From the Worldwide Faith News archives

Church Leaders React Favorably to PPC Curriculum

Date 22 May 1996 15:14:35

16 May 1996 
96177      Church Leaders React Favorably to PPC Curriculum  
      Proposal as The GAC Prepares to Assume Responsibility 
                         by Julian Shipp 
LOUISVILLE, Ky.--A proposal by the Presbyterian Publishing Corporation 
(PPC) board to the upcoming General Assembly that the General Assembly 
Council (GAC) assume full responsibility for the current "Bible Discovery" 
and "Celebrate" curricula is receiving favorable response from church 
     Meanwhile,  the GAC's Congregational Ministries Division (CMD) is in 
the process of developing a business proposal for this year's General 
Assembly to show how the division plans to undertake all curriculum 
     Under  the PPC board's proposal, which was approved by the GAC 
executive committee  during its April 27-28 meeting in Spokane, Wash., the 
GAC will develop and market future PC(USA) "denomination-specific" 
curriculum. However, both PPC and the GAC will be free to develop new 
educational resources aimed at broader ecumenical markets. 
     According to PPC officials, PPC will remain the denomination's 
publisher and will continue to produce and market a "wide variety of 
theological books" through Westminster John Knox Press, Geneva Press, 
Vacation Bible School materials, "These Days" devotional magazine, 
Presbyterian Sunday bulletins, pew Bibles, "Presbyterian Hymnal" products 
and other educational and worship resources "alone or with ecumenical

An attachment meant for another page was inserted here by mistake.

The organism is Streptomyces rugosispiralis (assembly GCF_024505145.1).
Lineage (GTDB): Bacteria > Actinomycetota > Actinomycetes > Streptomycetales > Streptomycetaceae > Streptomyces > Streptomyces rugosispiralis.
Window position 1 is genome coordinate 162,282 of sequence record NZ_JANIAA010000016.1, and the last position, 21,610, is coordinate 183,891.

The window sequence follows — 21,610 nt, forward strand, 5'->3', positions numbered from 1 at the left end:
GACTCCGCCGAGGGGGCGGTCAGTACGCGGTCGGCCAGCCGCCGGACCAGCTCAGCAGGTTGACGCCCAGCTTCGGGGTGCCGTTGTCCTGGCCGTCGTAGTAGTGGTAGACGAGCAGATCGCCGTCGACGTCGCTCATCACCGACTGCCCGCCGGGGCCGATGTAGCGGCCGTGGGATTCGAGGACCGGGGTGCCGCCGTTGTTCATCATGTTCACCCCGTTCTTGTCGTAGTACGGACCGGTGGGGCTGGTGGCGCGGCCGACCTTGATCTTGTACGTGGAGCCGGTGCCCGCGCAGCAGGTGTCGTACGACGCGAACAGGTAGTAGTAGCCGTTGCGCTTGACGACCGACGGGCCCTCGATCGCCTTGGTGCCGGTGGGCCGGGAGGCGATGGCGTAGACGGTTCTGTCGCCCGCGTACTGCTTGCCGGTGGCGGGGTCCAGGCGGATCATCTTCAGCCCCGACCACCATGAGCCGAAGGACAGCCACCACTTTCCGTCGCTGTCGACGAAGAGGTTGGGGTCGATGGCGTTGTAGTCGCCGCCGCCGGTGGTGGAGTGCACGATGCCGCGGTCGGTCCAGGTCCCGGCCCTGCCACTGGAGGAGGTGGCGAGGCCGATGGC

However, PPC officials say, the transfer of curriculum is expected to 
cut  PPC's total revenue stream by approximately 40 percent and have a 
major impact on more than 40 of its 82 employees. 
     Davis Perkins, PPC president and publisher, told the Presbyterian News 
Service that the proposal represents a logical means to express PPC's 
continued interest in curriculum while responding to the needs and concerns 
of the entire denomination. 
     "Our position is that in the spirit of cooperation and endeavoring to 
minimize the conflict between church bodies, we are trying to reach a 
middle-ground accommodation," Perkins said. 
     "We don't think of it in terms of a victory over anybody," said Price 
H. Gwynn III of Charlotte, N.C., PPC board chair. "It's a resolution and I 
think it's a good way to handle the situation. It's preferable to 
continuing any sort of contest, and we're pleased and we trust that the 
Congregational Ministries Division is also pleased." 
     "I am confident that PPC employees and management will successfully 
weather this storm --against all odds -- because that is their expertise," 
said Jerine Clark, a certified Christian educator and PPC board member from 
Cleveland, Ohio. "Their amazing success in their first two years as an 
independent, self-supporting entity of PC(USA) has been against all odds --